Students plan to protect rights

Three student journalists are headed to the Supreme Court in September, but not to cover the story of a lifetime. Instead, the students say they will be trying to protect their First Amendment rights.

On June 20, an 11-judge panel of the U.S. Court of Appeals for the Seventh Circuit dismissed the censorship case brought against university administrators by former student editors of the Innovator, the campus newspaper at Governors State University in University Park, Ill. The plaintiffs, who have 90 days to challenge the decision, say they plan to appeal to the Supreme Court by Sept. 16.

Margaret Hosty, Jeni Porche and Steven Barba sued Governors State in January 2001, claiming their rights had been violated when then-Dean Patricia Carter contacted the Innovator’s printer in October 2000 and demanded that all future issues be approved by a university official prior to publication. In April 2003, a three-judge panel of the court denied the university’s attempt to have the case, Hosty v. Carter, thrown out. However, that decision has now been reversed.

The panel ruled 7-4 that the ruling in Hazelwood v. Kuhlmeier, the Supreme Court case that restricts the First Amendment rights of high school journalists, could be applicable at public colleges and universities in some instances, where a campus paper is not a designated public forum. Furthermore, the ruling stated that even if the Hazelwood decision did not extend to the Hosty case, Carter could not reasonably be expected to know that her actions might have been illegal.

The decision has raised concerns about censorship.

Hosty said she was disappointed and surprised by the ruling.

“It’s a mess,” she said. “There are so many things wrong with it.” Hosty was especially upset by the use of Hazelwood, a precedent that she says applied to juveniles, to justify the decision.

“There is never an instance where adults are tried as juveniles,” Hosty said. “It’s patently absurd.”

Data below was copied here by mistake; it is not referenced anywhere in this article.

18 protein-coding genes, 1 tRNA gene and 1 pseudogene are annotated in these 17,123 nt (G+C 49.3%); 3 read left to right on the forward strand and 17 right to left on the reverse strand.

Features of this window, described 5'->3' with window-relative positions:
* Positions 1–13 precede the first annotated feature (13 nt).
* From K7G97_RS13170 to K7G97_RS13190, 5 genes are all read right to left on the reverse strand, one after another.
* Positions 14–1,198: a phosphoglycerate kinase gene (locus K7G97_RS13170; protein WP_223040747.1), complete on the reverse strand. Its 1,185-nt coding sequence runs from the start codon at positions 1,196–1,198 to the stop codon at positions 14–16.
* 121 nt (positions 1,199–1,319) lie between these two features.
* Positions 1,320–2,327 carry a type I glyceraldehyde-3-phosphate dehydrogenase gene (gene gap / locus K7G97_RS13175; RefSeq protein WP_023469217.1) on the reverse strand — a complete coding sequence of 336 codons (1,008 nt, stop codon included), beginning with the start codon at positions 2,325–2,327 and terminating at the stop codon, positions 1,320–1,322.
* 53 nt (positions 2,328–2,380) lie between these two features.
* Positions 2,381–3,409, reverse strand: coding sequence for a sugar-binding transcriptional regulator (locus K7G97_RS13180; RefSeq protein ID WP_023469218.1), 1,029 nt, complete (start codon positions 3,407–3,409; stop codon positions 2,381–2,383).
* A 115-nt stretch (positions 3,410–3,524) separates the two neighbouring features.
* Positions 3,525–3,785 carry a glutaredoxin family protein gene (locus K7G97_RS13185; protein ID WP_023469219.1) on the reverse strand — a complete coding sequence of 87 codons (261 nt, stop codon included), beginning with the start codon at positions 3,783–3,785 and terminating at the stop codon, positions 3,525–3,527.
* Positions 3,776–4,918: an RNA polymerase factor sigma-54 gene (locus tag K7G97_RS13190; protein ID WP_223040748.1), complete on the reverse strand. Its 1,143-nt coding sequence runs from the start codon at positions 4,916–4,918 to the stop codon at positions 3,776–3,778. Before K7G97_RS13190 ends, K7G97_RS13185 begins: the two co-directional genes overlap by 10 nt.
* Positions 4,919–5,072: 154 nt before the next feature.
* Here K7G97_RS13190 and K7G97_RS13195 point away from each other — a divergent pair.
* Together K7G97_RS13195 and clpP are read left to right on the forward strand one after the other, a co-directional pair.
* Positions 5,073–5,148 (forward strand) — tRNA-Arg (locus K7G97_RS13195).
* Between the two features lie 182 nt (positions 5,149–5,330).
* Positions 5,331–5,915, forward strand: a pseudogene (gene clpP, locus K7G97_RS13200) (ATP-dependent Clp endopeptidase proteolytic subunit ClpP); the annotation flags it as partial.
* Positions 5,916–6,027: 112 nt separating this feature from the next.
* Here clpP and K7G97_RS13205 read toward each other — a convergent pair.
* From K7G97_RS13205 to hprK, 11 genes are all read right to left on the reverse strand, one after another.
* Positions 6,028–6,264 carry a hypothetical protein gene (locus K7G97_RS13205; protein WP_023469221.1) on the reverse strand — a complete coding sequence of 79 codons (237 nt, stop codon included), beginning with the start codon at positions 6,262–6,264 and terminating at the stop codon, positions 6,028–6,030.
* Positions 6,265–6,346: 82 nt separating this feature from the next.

Mark Goodman, executive director of the Student Press Law Center, was also disheartened by the appellate court’s judgment. He said the center had been following the case from the beginning and submitted two friend-of-the-court briefs, along with oral arguments.

“It’s a terrible decision and it’s only going to create more problems on college campuses in the Seventh Circuit,” Goodman said. He said he believes the ruling might cause university officials to believe they now have a “green light to censor,” but this is not the case.

“For students, it’s important to make sure their publications are established as ‘designated public forums’,” Goodman said. Student editors can accomplish this by verifying that their university has policies in writing giving them authority over content published in their campus newspapers.

Any restrictions the court’s ruling might place on college publications concern Valerie D. White, chair of the Black College Communication Association, an organization for faculty members teaching journalism and mass communications at black colleges and universities. White said she worries that if this verdict stands, college journalists will not get the experience they need to function in professional newsrooms.

“Medical students get to work at hospitals, dental students have live clients . . . Those examples show where students are given an awesome responsibility to practice on human beings,” White said. “But college journalists will be deprived of the education they so readily deserve when they enroll in institutions of higher learning. If Hazelwood is applied to the university, it would be a travesty of justice.”

Although the appellate court’s decision affects only those colleges in the Seventh Circuit -Wisconsin, Indiana and Illinois – student editors in other states say they are alarmed by the ruling.

“Just because we are journalists modified by [the word] student doesn’t mean we have less privileges,” said Robbyn Mitchell, a junior newspaper journalism major at Florida A&M University and editor-in-chief of Journey, the campus magazine. Mitchell said she believes the ruling could bolster university officials who already try to control campus publications.

“The administrators are abusing their power,” Mitchell said. “They want school newspapers to be public-relation crews instead of training grounds for future journalists of America.”

The students, who until now have represented themselves in court, are searching for an attorney to take their case to the high court.

Porche, Hosty and Barba still attend Governors State, they say, to avoid having their case dismissed.

The Associated Press contributed to this article.